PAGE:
In summary

Gov. Gavin Newsom vows that California “will keep fighting” for cleaner cars, despite the Trump administration’s efforts to derail the state’s pact to cut greenhouses gases from tailpipes. 

In a potential blow to California’s fight against climate change, the Trump administration has taken aim at a deal the state made with automakers to cut greenhouse gases in car exhaust.

The U.S. Environmental Protection Agency and the Department of Transportation warned California Air Resources Board chief Mary Nichols today that the deal “appears to be inconsistent with Federal law.” The move came at the same time as a Wall Street Journal report that the Department of Justice is investigating whether four car companies broke competition law by forging their own agreement with California.

The pact was a California defense against the Trump administration’s plans to roll back Obama-era car emissions and gas-mileage rules. Trump has also threatened to stop allowing California to set its own tailpipe standards. 

That revocation of California’s regulatory authority may be imminent — and would be a major setback for the state’s long-term ability to combat greenhouse gases in car exhaust. California aims to cut planet-warming greenhouse gases by 40% in the next 10 years, and transportation is the top source of such emissions.

California has vowed to fight back — mostly likely with a lengthy lawsuit. “If the administration opts to create chaos, they’ll be in court for years with us,” Craig Segall, assistant chief counsel for the California Air Resources Board, anticipating the further federal action. 

In preparation for the rollbacks and the regulatory uncertainties raised by a lengthy court battle, California and the four major automakers — Honda, Ford, BMW, and Volkswagen — cut their own deal in July. California agreed to give the companies more time and flexibility to meet existing greenhouse-gas targets, and the companies agreed to voluntarily follow California’s rules.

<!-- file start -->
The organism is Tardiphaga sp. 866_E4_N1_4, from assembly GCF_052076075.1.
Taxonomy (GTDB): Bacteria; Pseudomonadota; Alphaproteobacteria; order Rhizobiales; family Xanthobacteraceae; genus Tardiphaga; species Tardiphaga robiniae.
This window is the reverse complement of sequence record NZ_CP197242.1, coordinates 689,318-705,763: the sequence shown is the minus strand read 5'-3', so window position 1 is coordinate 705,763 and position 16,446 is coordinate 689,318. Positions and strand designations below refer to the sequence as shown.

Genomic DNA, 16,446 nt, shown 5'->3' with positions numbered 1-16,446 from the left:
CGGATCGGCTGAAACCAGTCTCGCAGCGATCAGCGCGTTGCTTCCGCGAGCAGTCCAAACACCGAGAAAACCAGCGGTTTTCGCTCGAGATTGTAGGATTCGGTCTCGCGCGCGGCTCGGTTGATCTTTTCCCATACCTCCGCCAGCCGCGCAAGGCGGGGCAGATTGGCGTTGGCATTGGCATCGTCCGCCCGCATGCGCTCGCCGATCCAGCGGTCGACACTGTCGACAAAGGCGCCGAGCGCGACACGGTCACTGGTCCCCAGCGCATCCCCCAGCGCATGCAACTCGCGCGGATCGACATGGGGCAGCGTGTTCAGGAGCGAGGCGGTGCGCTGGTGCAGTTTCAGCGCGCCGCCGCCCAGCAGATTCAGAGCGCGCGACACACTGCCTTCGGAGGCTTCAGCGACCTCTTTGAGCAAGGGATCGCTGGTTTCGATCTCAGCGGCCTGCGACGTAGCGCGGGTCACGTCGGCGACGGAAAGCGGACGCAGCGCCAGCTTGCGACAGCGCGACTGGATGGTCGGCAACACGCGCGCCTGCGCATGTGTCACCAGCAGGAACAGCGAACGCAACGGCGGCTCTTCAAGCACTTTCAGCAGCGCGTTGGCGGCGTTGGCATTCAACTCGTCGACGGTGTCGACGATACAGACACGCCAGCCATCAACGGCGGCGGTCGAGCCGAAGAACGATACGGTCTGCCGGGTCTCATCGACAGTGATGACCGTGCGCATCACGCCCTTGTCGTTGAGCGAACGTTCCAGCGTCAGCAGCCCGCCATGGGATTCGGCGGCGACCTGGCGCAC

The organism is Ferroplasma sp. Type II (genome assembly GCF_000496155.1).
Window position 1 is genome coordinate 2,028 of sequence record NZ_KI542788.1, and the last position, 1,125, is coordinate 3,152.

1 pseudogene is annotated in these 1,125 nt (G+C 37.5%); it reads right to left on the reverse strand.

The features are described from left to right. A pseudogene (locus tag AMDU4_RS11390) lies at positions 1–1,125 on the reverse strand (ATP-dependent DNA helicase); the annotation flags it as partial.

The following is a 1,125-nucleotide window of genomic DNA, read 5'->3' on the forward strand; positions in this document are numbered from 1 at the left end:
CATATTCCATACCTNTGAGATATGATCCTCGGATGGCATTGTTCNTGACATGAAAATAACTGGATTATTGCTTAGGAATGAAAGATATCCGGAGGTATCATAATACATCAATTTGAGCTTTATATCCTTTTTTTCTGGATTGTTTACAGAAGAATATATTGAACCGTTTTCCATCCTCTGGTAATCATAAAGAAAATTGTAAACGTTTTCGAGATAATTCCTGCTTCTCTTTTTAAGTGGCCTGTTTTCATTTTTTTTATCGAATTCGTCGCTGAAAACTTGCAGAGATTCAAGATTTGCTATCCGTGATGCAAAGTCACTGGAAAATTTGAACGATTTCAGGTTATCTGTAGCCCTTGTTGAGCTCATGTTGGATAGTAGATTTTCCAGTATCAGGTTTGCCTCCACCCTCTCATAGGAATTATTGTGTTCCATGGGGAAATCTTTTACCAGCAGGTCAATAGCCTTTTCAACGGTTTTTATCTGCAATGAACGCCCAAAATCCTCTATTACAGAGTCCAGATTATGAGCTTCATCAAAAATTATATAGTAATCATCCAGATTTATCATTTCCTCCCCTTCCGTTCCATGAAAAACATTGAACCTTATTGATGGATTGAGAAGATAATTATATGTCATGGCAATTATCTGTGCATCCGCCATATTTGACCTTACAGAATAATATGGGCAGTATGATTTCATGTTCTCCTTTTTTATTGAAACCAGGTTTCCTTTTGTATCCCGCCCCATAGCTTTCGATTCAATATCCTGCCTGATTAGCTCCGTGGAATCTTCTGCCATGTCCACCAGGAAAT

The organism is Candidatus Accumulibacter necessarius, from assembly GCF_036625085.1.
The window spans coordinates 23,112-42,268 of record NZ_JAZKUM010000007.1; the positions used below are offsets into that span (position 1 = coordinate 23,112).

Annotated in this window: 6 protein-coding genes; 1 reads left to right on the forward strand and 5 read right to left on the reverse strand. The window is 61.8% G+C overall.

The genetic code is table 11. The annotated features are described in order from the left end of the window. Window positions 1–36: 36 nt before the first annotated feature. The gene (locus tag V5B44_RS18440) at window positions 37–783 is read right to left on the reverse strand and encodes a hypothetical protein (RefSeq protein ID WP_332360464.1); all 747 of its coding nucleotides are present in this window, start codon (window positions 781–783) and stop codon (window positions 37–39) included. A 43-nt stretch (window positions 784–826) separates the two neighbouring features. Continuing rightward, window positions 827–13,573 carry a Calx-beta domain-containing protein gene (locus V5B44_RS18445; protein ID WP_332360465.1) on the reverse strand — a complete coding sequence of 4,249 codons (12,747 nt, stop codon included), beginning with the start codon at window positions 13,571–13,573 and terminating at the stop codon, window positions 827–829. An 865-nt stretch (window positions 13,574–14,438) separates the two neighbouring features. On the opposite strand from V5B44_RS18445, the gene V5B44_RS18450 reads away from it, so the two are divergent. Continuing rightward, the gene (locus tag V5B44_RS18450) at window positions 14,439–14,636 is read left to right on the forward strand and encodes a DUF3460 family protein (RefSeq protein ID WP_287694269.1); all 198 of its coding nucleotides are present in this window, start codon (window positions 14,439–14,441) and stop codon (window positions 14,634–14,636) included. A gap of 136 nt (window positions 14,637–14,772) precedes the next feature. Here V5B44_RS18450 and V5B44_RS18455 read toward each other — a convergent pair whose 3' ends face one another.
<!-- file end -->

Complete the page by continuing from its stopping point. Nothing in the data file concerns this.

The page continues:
The deal is still an unsigned, unfinalized framework. But it apparently incensed the president, provoking tweets about “the weakness of current car company executives.” News reports said the president pressured big automakers to reject California’s deal. 

Alexei Woltornist, a spokesperson for the Department of Justice, declined to comment on any investigation into the four car companies and ignored an emailed question about whether the White House was involved in opening an investigation. 

Pietro Zollino, a spokesperson for Volkswagen, said the company is in touch with U.S. authorities on “a number of matters” but doesn’t comment on private communications “we may or may not receive.” Ford, BMW and Honda all confirmed that they received a letter from the Department of Justice. Phil Dilanni, a spokesperson for BMW of North America, said the letter requested “information concerning a planned CARB framework agreement” with BMW and other auto manufacturers. 

Mary Nichols chairs the California Air Resources Board. Photo by Carl Costas/CALmatters
Mary Nichols chairs the California Air Resources Board. Photo by Carl Costas for CalMatters

Air board chief Nichols said in an emailed statement that an investigation into the auto companies is “an attempt to frighten them out of voluntarily making cleaner, more efficient cars and trucks than EPA wants.”

California Gov. Gavin Newsom said California won’t back down from the Trump administration’s efforts. “California stands up to bullies and will keep fighting for stronger clean-car protections that protect the health and safety of our children and families.” On Twitter, he addressed Trump directly, saying “Stop threatening carmakers and trying to roll back our rules.” 

Go deeper with this CalMatters explainer about the tailpipe emissions standoff between California and the Trump administration.

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Rachel Becker is a journalist reporting on California’s complex water challenges and water policy issues for CalMatters. Rachel has a background in biology, with master's degrees in both immunology and...